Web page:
James says (in 1:12), "This endurance is part of the process that God uses to prove us, to test us, and even qualify us." People do not like that term, but it is valid. Why would He give us these tests if there were not qualifications? He wants to see what we are made of. He wants to see if we will fit in, if we will submit to Him, if we will make good members of His Family.

And so, He puts us through this test of enduring whatever is thrown against us. It does not matter what it is. But, He wants to see what we have got, and part of what He wants to see, in His children, is the ability to be absolutely immovable on the principles that really matter.

He is going to throw us questions about doctrine. He is going to throw us situations where we will be tempted to do something against what He says. He is going to see how we react when we get angry. He is going to see if we can endure trial after trial after trial, and still hold firm. Then, He may give us a rest, and things may go swimmingly for a long time. And during those swimming times He is testing us to see how we do with the good times.

He is going to throw anything and everything at us to prove us. He wants solid gold from us. He wants nothing that is going to be impure. And so, He tests us. He makes sure that He not only tests us in little things, but also big things, quick things, long term things with our families, our jobs, with our activities in the world, our acquaintances, you name it. We are going to get tested because He wants only the best in His Family, especially among the first fruits.

So, no one who cuts and runs once a bit of trouble shows its ugly head will be in the Kingdom of God. Do you know that it says there in Revelation 21:8 that the cowardly are going into the Lake of Fire?

That is why! He wants to be able to send any one of His children to take care of any problem at any time, and know that it is going to get done. That is why Paul says in Hebrews 10:38 that God is not pleased with those who shrink back. He does not want retreaters. He does not want yellow-bellies. He does not want cowards. He wants those who are going to stand.

I hope that you may have also noticed that on the flipside Paul, Peter, and James all mention the positive results of standing and enduring. They all mentioned it in every one of these passages we have gone through.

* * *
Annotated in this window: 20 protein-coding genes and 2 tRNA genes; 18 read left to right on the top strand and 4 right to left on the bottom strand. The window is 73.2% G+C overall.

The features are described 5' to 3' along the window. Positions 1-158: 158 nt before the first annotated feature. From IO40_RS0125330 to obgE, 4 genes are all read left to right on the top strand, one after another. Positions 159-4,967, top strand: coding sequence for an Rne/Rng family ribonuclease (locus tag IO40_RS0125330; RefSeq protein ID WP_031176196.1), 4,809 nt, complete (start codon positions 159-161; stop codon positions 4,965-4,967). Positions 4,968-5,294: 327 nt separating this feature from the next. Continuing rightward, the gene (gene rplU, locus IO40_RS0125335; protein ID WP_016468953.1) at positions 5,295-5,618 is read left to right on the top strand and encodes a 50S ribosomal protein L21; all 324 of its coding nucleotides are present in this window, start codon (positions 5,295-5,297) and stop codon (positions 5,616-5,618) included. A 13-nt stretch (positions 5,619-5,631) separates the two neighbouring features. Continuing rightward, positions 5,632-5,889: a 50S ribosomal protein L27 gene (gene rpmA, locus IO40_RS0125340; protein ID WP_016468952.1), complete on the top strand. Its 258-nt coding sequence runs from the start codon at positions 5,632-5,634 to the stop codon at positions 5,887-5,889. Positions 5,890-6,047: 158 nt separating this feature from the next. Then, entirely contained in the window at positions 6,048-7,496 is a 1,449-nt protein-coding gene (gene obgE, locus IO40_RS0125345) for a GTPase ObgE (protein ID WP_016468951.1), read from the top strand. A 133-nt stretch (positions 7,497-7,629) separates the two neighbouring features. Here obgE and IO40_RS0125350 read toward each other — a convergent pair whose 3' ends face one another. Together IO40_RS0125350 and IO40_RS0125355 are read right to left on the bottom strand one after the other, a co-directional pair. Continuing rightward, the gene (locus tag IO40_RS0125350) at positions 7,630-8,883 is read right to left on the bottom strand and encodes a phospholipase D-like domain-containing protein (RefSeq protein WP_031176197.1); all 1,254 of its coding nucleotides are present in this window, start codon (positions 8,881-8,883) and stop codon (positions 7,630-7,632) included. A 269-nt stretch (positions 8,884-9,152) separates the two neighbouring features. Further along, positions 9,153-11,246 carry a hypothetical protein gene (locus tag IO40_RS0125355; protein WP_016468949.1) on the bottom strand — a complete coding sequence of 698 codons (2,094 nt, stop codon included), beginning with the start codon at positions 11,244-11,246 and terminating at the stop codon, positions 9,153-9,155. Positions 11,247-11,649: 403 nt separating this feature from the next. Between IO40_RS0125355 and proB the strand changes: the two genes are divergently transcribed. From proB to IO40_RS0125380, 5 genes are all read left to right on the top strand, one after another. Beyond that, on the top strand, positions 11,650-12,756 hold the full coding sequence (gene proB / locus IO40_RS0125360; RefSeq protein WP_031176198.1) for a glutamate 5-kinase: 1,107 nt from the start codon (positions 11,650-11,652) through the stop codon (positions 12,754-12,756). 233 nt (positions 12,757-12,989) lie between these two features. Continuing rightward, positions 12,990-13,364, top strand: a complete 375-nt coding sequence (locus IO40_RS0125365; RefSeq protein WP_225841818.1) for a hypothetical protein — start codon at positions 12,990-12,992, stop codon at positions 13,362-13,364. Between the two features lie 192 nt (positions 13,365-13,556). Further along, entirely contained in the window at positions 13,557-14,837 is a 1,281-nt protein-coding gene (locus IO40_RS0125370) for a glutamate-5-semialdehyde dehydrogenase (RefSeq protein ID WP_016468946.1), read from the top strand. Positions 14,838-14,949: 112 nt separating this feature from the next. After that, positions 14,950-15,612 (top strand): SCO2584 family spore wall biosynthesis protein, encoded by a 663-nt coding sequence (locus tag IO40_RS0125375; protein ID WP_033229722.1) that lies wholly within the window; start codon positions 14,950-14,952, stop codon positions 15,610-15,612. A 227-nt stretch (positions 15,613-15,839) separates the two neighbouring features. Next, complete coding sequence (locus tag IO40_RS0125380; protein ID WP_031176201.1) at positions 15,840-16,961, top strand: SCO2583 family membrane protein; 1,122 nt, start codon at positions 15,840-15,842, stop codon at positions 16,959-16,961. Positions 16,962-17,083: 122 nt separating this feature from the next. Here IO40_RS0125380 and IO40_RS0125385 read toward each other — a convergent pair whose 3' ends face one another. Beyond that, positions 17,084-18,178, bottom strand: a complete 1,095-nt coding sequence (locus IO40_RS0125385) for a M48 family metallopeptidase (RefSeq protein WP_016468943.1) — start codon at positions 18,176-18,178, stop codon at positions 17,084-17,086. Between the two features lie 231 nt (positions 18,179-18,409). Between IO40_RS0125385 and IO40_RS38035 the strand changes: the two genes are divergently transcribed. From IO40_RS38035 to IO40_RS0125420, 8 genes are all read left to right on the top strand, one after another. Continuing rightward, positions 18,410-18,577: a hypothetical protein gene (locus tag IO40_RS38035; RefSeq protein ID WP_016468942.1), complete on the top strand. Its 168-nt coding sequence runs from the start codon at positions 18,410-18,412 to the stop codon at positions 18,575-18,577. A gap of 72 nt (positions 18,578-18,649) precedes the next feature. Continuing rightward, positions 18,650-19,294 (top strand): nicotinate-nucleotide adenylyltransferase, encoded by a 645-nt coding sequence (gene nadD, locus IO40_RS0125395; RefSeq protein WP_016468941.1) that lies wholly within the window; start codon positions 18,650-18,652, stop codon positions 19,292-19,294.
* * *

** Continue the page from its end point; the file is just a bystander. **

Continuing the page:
Paul mentioned in Hebrews 10 that Christ was returning, bringing us the salvation of our souls. That we would have our ultimate glorification. In James 1:12, he mentions that we will be given the crown of life that He has promised all those who do these things.

Peter speaks here of our calling to eternal glory in verse 10, and he also speaks about even after we have suffered that God is going to perfect us, establish us, strengthen us, and settle us. There is always positive results for enduring.

Where do they get this idea?

They get it from their Savior, of course. He is the One who mentioned it first. Turn to Matthew 10. This is where Jesus is sending out His disciples, giving them a pep talk before they left. This is a rather long section. But I want you to notice His emphasis upon endurance.

Matthew 10:16-23a Behold, I send you out as sheep in the midst of wolves. Therefore be wise as serpents and harmless as doves. But beware of men, for they will deliver you up to councils and scourge you in their synagogues. You will be brought before governors and kings for My sake, as a testimony to them and to the Gentiles. But when they deliver you up, do not worry about how or what you should speak. For it will be given to you in that hour what you should speak; for it is not you who speak, but the Spirit of your Father who speaks in you. Now brother will deliver up brother to death, and a father his child; and children will rise up against parents and cause them to be put to death. And you will be hated by all for My name's sake. But he who endures to the end will be saved. When they persecute you in this city, flee to another.

Notice there that He does not say, "Take it." In our rear guard action we have to be smart on the one hand—wise as serpents, and harmless as doves. So He says:

Matthew 10:23-26 When they persecute you in this city, flee to another. [You do not have to take it.] For assuredly, I say to you, you will not have gone through the cities of Israel before the Son of Man comes. [Which is a back-handed way of saying that this will take a while.] A disciple is not above his teacher, nor a servant above his master. It is enough for a disciple that he be like his teacher, and a servant like his master. If they have called the master of the house Beelzebub, how much more will they call those of his household! Therefore do not fear them. For there is nothing covered that will not be revealed, and hidden that will not be known.

Turn to Matthew 24 and see another one. Obviously this is the Olivet prophesy. He is talking about the great martyrdom at the end.

Matthew 24:9-13 Then they will deliver you up to tribulation and kill you, and you will be hated by all nations for My name's sake. [Very similar to what He said in chapter 10.] And then many will be offended, will betray one another, and will hate one another. Then many false prophets will rise up and deceive many. And because lawlessness will abound, the love of many will grow cold. But he who endures to the end shall be saved.